Mary Brauer remembers her first dollhouse.
“I got it from Santa Clause in 1943,” she said this week. “I bought most of the furniture at the five and dime store.”
The sheet metal dollhouse is long gone, but Mary still has the original plastic furnishings in a reproduction of her original.
It’s one of approximately 15 doll houses Mary and her husband Herb have built and decorated in the E. 3rd St. home.
Why does Mary like doll houses?
“It was the only toy my sister couldn’t play with!” she said with a laugh.
“I just like little things,” she continued, speaking of her life-long hobby.
When she married Herb, the doll houses became a group activity. The couple divide the responsibilities: Herb assembles the houses and creates the furniture, while Mary creates the final settings.
Mary said they don’t usually have themes for doll houses in advance.
“It just depends on the supplies we have,” she said.
Herb and Mary began attending doll house craft shows back iin the 1950s.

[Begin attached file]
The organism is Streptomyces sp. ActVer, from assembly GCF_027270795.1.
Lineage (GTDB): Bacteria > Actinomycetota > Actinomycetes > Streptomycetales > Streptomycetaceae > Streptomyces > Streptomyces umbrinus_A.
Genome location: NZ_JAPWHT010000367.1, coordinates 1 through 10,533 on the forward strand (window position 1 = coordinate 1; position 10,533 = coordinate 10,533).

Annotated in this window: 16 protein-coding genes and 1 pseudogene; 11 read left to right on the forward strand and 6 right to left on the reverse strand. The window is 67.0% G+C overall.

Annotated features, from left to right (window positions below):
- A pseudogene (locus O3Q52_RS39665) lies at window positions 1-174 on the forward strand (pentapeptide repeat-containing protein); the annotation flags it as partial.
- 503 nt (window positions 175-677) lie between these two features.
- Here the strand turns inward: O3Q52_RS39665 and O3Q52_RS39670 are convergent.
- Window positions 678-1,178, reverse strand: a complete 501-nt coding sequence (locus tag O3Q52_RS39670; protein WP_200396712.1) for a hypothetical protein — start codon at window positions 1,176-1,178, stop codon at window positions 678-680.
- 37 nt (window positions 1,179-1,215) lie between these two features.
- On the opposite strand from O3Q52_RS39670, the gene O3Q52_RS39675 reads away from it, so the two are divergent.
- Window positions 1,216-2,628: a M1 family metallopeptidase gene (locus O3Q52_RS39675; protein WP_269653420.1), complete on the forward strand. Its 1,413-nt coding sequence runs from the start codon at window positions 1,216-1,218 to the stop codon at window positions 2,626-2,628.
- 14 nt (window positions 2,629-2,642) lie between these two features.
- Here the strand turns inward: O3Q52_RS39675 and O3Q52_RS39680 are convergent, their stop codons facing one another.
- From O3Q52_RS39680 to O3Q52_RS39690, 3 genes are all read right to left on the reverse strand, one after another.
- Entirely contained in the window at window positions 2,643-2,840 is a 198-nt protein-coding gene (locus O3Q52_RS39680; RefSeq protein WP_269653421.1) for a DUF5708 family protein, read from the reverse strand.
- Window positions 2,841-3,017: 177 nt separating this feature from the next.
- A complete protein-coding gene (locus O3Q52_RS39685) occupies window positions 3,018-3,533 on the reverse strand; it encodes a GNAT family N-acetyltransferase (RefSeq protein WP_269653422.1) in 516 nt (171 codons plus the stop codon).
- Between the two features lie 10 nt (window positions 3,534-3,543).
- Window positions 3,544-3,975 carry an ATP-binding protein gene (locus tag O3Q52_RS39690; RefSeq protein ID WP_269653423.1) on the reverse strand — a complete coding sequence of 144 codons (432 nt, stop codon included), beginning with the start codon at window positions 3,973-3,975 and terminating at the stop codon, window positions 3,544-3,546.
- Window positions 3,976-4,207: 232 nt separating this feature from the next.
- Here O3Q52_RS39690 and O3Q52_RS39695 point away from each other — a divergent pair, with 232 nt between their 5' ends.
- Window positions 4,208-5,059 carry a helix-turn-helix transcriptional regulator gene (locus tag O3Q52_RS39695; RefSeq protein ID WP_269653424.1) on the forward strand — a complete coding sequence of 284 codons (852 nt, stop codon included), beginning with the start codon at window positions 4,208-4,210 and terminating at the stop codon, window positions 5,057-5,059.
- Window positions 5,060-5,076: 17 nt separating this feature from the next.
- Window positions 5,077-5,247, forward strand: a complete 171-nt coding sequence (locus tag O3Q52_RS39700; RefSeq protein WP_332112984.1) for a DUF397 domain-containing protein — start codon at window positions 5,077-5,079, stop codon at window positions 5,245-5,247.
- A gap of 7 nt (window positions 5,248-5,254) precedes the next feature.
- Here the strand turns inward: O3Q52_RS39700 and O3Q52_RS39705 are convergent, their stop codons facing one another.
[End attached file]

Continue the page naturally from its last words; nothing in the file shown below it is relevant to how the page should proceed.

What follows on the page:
“We went on a cruise on a ship in 1958, and all the people on it made or sold dollhouses,” Mary said.
Herb said, “We’ve attended shows with about 200 women, and three men.”
The Brauers’ biggest problem now is deciding what to do with all the miniature houses. They’ve given some away as personalized gifts, but for the time being the rest are just on display at home.
Mary admits that if she wanted a doll house to give to her children, she’d just head off to a good toy store. The houses she buys and builds are a whole separate category.
“Now doll house collecting is very professional. The store we visit now are more for adult collectors,” she said.